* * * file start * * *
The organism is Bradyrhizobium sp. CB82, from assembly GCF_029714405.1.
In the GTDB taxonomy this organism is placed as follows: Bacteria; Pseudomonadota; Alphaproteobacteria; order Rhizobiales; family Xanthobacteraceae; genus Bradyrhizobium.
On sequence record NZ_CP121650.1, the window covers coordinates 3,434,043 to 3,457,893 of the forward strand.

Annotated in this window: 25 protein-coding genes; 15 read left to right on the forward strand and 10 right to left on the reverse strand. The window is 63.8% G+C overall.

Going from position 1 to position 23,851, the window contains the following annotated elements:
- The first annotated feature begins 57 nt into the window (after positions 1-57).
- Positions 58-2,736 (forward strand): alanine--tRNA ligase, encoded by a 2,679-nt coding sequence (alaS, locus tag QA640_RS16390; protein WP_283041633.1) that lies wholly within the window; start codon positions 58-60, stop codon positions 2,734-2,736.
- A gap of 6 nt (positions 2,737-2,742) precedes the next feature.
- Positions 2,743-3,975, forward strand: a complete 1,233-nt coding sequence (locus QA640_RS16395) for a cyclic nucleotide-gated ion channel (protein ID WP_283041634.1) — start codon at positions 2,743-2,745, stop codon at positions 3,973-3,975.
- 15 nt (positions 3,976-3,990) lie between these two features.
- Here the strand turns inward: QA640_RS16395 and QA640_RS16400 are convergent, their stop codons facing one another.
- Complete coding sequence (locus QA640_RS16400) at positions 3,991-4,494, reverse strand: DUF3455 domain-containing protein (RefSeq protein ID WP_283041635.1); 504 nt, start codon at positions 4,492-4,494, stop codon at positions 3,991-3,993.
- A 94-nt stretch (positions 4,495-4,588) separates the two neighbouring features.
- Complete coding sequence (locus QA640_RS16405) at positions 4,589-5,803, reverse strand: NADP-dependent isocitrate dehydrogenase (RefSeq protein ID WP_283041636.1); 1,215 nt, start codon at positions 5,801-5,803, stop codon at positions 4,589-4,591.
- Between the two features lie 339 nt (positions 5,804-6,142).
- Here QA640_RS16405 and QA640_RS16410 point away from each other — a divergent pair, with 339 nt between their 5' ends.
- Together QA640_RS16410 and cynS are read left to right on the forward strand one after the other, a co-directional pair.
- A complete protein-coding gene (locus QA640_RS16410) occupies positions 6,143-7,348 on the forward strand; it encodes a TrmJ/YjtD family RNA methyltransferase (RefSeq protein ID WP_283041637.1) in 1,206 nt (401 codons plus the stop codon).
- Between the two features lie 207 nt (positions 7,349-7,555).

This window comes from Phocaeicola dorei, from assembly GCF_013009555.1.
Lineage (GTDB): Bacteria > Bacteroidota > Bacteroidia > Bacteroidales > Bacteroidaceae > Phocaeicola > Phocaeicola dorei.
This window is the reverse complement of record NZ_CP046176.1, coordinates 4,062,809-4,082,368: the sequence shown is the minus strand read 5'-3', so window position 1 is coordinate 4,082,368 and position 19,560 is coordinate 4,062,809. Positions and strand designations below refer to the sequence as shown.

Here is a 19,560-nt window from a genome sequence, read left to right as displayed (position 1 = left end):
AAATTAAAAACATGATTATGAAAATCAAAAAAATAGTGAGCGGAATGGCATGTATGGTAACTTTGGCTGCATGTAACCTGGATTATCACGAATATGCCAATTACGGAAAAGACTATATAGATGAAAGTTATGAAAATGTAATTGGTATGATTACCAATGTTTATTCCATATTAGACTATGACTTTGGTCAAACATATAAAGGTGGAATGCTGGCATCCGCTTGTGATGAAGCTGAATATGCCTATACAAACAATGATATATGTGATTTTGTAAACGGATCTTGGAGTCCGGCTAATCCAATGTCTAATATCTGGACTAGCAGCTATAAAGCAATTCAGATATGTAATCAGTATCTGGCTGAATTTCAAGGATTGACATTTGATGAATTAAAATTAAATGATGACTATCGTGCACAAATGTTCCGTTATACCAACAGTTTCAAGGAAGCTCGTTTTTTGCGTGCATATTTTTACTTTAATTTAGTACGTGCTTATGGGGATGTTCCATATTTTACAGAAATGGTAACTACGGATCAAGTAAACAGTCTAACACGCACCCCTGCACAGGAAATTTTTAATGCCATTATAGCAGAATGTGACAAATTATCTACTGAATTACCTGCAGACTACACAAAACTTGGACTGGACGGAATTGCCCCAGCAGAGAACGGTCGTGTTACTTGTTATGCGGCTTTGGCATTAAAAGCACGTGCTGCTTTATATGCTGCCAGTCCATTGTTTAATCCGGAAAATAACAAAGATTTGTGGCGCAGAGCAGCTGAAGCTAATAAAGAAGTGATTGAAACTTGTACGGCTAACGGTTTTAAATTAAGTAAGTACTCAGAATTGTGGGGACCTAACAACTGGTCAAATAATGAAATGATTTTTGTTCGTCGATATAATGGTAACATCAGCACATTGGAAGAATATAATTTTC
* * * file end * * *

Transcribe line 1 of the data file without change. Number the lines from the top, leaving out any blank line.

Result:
The organism is Bradyrhizobium sp. CB82, from assembly GCF_029714405.1.